the bottom threaded" end of pipe 3 is connected e of water (or other fluid coolant) underpressure. Nipple H may be connected to'any suitable means for disposing of coolant, e. g., to a cooling water spray tower for dissipating heat from the cooling water incident to return of the water to pipe 3 of 'the'device. Nipple I9 is connectedto a suitable source of fuel as under pressure. In'use, the fluid coolant flows inwardly through pipe 3, thence into the space between the inner end of pipe 3 and cover member 8, thence outwardly through the space 4, and discharges throughnipple ll. Fuel gas is admitted into spacel5 of the device by nipple l0 and flows inwardly through said space; at the inner end of said space, the stream of fuel gas is divided into a plurality of smaller streams which are discharged through nipples 9, 9 radially into the pebble bed F2 in directions initially normal to the direction of movement of the gas being treated in said furnace.
In the use of the assemblage above described, with the setting of reversing mechanism R as current of air under pressure is forced, through conduit 38 and open space 31 into and upwardly through the shaft filling F1, F2, F3 and thence through open spacetl', conduit 38' and reversing mechanism R to a nitric to a suitable sourc oxide recovery system or to stack. Simultane-' ously,, by proper adjustment of valve V a stream of fuel gas is forced through pipe 39 to device D which latter subdivides thestream into a plurality of smaller streams which are radially emitted through members 9, 9 into the lower part of zone F2. Upon reversal of the air current direction, valve V is so adjusted as to stop flow of fuel gas D and to cause flow of fuel gas through device 1).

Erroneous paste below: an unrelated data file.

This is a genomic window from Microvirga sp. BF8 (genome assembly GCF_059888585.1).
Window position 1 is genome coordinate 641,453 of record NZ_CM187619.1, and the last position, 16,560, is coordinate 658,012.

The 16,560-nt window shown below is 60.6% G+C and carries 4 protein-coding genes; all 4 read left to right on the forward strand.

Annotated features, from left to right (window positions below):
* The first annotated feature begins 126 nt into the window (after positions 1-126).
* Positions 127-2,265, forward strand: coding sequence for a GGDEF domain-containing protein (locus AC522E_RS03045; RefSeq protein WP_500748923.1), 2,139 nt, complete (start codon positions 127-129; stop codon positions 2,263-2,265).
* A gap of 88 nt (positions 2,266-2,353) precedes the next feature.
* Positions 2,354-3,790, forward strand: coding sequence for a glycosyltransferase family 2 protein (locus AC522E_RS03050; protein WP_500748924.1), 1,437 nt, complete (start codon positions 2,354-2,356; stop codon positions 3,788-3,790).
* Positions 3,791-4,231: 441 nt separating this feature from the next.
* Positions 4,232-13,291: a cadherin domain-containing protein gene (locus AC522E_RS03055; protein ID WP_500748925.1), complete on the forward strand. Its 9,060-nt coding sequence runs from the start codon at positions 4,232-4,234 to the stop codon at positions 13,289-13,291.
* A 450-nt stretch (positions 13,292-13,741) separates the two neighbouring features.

Fig; 2 shows an intermediate stage in the preferred mode of constructing the device shown in Fig. 1.
Openings I2 and 13 are provided in pipes I and' 2, respe ctively, :said openings being so located, adjacent the ends of the pipesthat, when the pipes are assembled in the posi tion'shown in Fig.2, the openings ment, with the end of pipe I extending somewhat beyond the end of pipe 2. Nipples 9, 9 are then welded to pipe 2 with their bores coinciding with openings l3. The top portion of pipe I is severed along a plane passing through the centers of openings I2. Pipe 3 isinsertedin pipe 2, their ends are spaced'byfiller members 6 and 1, and the pipe ends and filler members are unitedby I2 and I3 ,will be in align welding; The resulting; assembly of pipes 3 and 2, with nipples 9, 9 attached to the latter, is inserted in pipe through the upper end thereof and with nipples 9, 9 resting in the lower halves of openings l2. The cover member 8 is secured at the top of the severed top portion of pipe 1 by welding. The resulting closed end portion is placed in position over pipe 1' and reunited'to the latter by welding, and nipples 9, 9 are secured to the thus-reunited pipe I by welding, as indicated in Fig. 3, thus completing the discharge end of the device.
Nipple II is secured by welding to pipe I in communication'with the opening l4 provided in said pipe. Nipple I9 is secured by welding to pipe 2 in communication with. the opening provided in pipe 2. The space between the lower end of pipe I and the outer wall of pipe 2 is then closedby welding in filler member 16.